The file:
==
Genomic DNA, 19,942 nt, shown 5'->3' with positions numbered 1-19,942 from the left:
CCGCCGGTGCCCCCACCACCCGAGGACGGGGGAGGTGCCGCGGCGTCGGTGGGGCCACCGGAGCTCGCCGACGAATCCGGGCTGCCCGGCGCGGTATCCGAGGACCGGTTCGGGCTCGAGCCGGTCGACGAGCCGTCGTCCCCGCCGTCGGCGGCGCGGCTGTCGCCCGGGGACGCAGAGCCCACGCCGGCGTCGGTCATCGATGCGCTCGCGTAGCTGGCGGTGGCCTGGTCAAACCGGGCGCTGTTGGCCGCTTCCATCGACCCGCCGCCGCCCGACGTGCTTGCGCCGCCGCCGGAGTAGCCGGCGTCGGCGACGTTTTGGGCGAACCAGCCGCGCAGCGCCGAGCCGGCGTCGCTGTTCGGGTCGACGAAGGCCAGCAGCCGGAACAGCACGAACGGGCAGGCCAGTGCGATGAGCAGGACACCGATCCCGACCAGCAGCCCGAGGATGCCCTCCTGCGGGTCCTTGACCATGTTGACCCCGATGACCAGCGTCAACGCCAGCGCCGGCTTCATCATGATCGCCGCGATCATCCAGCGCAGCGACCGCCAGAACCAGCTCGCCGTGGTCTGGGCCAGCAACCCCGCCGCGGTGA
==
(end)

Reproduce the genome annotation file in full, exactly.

Genomic DNA, 19,942 nt, shown 5'->3' with positions numbered 1-19,942 from the left:
CCGCCGGTGCCCCCACCACCCGAGGACGGGGGAGGTGCCGCGGCGTCGGTGGGGCCACCGGAGCTCGCCGACGAATCCGGGCTGCCCGGCGCGGTATCCGAGGACCGGTTCGGGCTCGAGCCGGTCGACGAGCCGTCGTCCCCGCCGTCGGCGGCGCGGCTGTCGCCCGGGGACGCAGAGCCCACGCCGGCGTCGGTCATCGATGCGCTCGCGTAGCTGGCGGTGGCCTGGTCAAACCGGGCGCTGTTGGCCGCTTCCATCGACCCGCCGCCGCCCGACGTGCTTGCGCCGCCGCCGGAGTAGCCGGCGTCGGCGACGTTTTGGGCGAACCAGCCGCGCAGCGCCGAGCCGGCGTCGCTGTTCGGGTCGACGAAGGCCAGCAGCCGGAACAGCACGAACGGGCAGGCCAGTGCGATGAGCAGGACACCGATCCCGACCAGCAGCCCGAGGATGCCCTCCTGCGGGTCCTTGACCATGTTGACCCCGATGACCAGCGTCAACGCCAGCGCCGGCTTCATCATGATCGCCGCGATCATCCAGCGCAGCGACCGCCAGAACCAGCTCGCCGTGGTCTGGGCCAGCAACCCCGCCGCGGTGA